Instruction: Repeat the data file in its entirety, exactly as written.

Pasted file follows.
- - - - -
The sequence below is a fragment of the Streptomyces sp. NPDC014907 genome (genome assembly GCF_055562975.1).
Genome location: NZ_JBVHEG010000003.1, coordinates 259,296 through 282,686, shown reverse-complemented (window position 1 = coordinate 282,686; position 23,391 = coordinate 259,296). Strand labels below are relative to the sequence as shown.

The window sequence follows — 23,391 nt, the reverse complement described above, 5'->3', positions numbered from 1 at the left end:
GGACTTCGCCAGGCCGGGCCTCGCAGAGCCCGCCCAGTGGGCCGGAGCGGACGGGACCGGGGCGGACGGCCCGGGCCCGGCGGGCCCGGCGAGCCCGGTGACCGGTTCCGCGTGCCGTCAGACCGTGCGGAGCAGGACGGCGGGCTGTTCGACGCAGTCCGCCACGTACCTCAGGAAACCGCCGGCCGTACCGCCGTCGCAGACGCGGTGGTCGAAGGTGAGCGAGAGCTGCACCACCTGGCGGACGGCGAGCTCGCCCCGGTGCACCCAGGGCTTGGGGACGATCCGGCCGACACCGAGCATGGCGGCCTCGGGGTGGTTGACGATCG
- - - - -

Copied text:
The sequence below is a fragment of the Streptomyces sp. NPDC014907 genome (genome assembly GCF_055562975.1).
Genome location: NZ_JBVHEG010000003.1, coordinates 259,296 through 282,686, shown reverse-complemented (window position 1 = coordinate 282,686; position 23,391 = coordinate 259,296). Strand labels below are relative to the sequence as shown.

The window sequence follows — 23,391 nt, the reverse complement described above, 5'->3', positions numbered from 1 at the left end:
GGACTTCGCCAGGCCGGGCCTCGCAGAGCCCGCCCAGTGGGCCGGAGCGGACGGGACCGGGGCGGACGGCCCGGGCCCGGCGGGCCCGGCGAGCCCGGTGACCGGTTCCGCGTGCCGTCAGACCGTGCGGAGCAGGACGGCGGGCTGTTCGACGCAGTCCGCCACGTACCTCAGGAAACCGCCGGCCGTACCGCCGTCGCAGACGCGGTGGTCGAAGGTGAGCGAGAGCTGCACCACCTGGCGGACGGCGAGCTCGCCCCGGTGCACCCAGGGCTTGGGGACGATCCGGCCGACACCGAGCATGGCGGCCTCGGGGTGGTTGACGATCG